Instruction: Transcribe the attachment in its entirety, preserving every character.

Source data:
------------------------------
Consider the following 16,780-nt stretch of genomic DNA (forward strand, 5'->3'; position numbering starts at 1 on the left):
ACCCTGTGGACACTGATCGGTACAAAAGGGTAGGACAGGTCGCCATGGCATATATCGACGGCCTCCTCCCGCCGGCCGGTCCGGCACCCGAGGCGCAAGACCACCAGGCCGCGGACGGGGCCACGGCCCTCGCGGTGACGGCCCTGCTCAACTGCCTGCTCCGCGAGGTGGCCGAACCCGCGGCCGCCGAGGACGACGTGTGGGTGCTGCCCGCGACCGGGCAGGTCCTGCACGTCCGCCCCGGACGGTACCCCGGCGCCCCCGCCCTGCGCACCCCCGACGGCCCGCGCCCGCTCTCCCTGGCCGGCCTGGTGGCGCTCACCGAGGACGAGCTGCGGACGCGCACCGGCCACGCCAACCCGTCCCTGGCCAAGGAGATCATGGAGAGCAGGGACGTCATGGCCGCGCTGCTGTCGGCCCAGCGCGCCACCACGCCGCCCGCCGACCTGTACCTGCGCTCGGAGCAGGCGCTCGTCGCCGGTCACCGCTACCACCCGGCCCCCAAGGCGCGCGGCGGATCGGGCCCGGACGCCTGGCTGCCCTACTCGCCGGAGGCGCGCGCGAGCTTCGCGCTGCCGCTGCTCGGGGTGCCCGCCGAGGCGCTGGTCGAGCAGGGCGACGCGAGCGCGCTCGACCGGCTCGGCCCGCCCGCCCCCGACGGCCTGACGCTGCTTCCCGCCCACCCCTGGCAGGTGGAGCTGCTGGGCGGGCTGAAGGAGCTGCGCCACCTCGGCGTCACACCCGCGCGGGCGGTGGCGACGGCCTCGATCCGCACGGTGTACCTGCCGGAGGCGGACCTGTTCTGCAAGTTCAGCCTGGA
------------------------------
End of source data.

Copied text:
Consider the following 16,780-nt stretch of genomic DNA (forward strand, 5'->3'; position numbering starts at 1 on the left):
ACCCTGTGGACACTGATCGGTACAAAAGGGTAGGACAGGTCGCCATGGCATATATCGACGGCCTCCTCCCGCCGGCCGGTCCGGCACCCGAGGCGCAAGACCACCAGGCCGCGGACGGGGCCACGGCCCTCGCGGTGACGGCCCTGCTCAACTGCCTGCTCCGCGAGGTGGCCGAACCCGCGGCCGCCGAGGACGACGTGTGGGTGCTGCCCGCGACCGGGCAGGTCCTGCACGTCCGCCCCGGACGGTACCCCGGCGCCCCCGCCCTGCGCACCCCCGACGGCCCGCGCCCGCTCTCCCTGGCCGGCCTGGTGGCGCTCACCGAGGACGAGCTGCGGACGCGCACCGGCCACGCCAACCCGTCCCTGGCCAAGGAGATCATGGAGAGCAGGGACGTCATGGCCGCGCTGCTGTCGGCCCAGCGCGCCACCACGCCGCCCGCCGACCTGTACCTGCGCTCGGAGCAGGCGCTCGTCGCCGGTCACCGCTACCACCCGGCCCCCAAGGCGCGCGGCGGATCGGGCCCGGACGCCTGGCTGCCCTACTCGCCGGAGGCGCGCGCGAGCTTCGCGCTGCCGCTGCTCGGGGTGCCCGCCGAGGCGCTGGTCGAGCAGGGCGACGCGAGCGCGCTCGACCGGCTCGGCCCGCCCGCCCCCGACGGCCTGACGCTGCTTCCCGCCCACCCCTGGCAGGTGGAGCTGCTGGGCGGGCTGAAGGAGCTGCGCCACCTCGGCGTCACACCCGCGCGGGCGGTGGCGACGGCCTCGATCCGCACGGTGTACCTGCCGGAGGCGGACCTGTTCTGCAAGTTCAGCCTGGA